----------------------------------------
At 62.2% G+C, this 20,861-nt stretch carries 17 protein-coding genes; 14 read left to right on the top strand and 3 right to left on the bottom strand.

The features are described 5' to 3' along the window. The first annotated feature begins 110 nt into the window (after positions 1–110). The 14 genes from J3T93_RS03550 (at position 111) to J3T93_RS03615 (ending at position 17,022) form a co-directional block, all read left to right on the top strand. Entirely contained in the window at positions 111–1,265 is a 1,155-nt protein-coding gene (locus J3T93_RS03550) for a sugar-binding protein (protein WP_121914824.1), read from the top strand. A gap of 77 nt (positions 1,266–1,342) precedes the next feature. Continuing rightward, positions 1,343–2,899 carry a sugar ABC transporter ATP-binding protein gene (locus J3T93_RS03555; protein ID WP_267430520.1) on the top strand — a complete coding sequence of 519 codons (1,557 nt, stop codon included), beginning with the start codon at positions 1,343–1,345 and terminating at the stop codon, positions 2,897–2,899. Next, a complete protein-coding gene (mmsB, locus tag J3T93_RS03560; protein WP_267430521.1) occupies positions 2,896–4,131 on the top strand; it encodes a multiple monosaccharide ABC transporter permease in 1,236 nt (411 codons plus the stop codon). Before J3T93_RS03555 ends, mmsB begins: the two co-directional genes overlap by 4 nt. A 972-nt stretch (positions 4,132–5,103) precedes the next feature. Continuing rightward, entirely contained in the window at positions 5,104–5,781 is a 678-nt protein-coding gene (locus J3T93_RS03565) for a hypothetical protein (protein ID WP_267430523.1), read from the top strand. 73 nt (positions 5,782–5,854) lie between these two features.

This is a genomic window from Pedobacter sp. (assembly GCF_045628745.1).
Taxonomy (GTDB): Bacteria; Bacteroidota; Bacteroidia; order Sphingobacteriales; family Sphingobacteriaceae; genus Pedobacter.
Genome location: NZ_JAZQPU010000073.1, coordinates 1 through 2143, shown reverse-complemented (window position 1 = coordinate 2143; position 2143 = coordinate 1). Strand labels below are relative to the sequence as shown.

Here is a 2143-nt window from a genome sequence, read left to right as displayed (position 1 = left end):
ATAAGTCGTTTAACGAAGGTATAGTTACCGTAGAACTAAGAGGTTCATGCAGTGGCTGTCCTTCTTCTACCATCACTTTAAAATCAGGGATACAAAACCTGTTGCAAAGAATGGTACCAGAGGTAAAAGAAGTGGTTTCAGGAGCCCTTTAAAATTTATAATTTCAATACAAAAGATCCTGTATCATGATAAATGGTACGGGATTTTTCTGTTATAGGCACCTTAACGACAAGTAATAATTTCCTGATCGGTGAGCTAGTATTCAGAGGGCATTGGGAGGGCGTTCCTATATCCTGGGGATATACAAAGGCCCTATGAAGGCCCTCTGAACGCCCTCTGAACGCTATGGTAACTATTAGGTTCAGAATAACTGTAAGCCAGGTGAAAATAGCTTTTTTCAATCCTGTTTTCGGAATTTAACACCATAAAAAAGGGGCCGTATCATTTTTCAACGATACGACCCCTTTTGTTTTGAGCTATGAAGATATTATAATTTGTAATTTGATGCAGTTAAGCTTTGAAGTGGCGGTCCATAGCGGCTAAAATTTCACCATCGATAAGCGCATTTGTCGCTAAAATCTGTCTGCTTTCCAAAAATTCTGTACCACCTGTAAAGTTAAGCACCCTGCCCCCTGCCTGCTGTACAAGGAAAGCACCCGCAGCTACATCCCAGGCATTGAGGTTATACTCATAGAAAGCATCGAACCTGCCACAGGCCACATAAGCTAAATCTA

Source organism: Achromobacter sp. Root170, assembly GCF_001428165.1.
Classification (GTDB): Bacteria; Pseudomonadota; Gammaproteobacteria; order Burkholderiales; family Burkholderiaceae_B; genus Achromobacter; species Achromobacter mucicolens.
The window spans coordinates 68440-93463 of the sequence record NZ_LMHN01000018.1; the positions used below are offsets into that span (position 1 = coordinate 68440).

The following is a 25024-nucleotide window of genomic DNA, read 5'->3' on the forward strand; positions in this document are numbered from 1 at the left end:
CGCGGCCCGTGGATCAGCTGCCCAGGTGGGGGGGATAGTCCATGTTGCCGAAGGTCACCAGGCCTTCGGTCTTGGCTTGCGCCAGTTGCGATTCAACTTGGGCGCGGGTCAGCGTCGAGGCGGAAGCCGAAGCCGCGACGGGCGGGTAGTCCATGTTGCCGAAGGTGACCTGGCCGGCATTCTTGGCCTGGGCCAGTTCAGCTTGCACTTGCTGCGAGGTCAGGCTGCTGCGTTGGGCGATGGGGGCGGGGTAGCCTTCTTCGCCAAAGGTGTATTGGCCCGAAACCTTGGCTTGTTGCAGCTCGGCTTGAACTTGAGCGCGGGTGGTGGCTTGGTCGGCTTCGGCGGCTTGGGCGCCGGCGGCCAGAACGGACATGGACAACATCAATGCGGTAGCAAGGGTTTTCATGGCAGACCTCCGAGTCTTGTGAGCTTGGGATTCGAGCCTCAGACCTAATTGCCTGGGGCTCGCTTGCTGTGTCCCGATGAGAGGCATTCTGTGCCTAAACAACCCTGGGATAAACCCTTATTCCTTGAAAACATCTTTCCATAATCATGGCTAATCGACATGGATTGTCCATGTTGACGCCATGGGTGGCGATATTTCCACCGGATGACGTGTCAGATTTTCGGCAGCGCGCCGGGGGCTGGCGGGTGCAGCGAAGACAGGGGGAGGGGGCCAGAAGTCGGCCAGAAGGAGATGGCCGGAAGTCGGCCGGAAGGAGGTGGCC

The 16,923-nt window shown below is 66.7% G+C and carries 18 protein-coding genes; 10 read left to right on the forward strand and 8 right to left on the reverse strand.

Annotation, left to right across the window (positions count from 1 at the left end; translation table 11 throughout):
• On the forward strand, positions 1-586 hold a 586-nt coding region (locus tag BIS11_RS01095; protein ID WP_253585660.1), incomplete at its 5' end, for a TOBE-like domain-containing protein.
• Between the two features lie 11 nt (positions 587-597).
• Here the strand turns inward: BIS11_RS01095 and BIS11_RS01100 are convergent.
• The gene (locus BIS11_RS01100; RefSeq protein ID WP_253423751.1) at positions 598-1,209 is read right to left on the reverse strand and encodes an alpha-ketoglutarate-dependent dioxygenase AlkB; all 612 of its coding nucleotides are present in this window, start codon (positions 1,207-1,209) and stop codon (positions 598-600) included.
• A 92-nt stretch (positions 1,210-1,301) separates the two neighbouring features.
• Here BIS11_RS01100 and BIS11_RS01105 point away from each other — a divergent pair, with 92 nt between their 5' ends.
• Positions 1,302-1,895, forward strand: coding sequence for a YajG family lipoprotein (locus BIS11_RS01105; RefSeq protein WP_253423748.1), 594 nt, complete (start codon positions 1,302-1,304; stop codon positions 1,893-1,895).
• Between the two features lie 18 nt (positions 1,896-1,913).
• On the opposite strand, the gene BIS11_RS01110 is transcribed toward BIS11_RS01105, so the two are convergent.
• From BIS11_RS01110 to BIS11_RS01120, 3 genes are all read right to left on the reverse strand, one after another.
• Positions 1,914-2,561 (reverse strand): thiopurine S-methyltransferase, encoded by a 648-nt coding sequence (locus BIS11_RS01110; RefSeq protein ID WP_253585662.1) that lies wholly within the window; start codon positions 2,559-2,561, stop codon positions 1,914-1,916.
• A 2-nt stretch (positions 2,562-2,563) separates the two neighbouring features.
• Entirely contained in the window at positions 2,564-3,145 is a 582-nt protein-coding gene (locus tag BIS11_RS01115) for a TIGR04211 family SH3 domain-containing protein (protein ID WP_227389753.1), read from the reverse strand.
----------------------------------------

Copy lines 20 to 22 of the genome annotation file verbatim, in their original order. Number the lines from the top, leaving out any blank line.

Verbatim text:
• Here BIS11_RS01100 and BIS11_RS01105 point away from each other — a divergent pair, with 92 nt between their 5' ends.
• Positions 1,302-1,895, forward strand: coding sequence for a YajG family lipoprotein (locus BIS11_RS01105; RefSeq protein WP_253423748.1), 594 nt, complete (start codon positions 1,302-1,304; stop codon positions 1,893-1,895).
• Between the two features lie 18 nt (positions 1,896-1,913).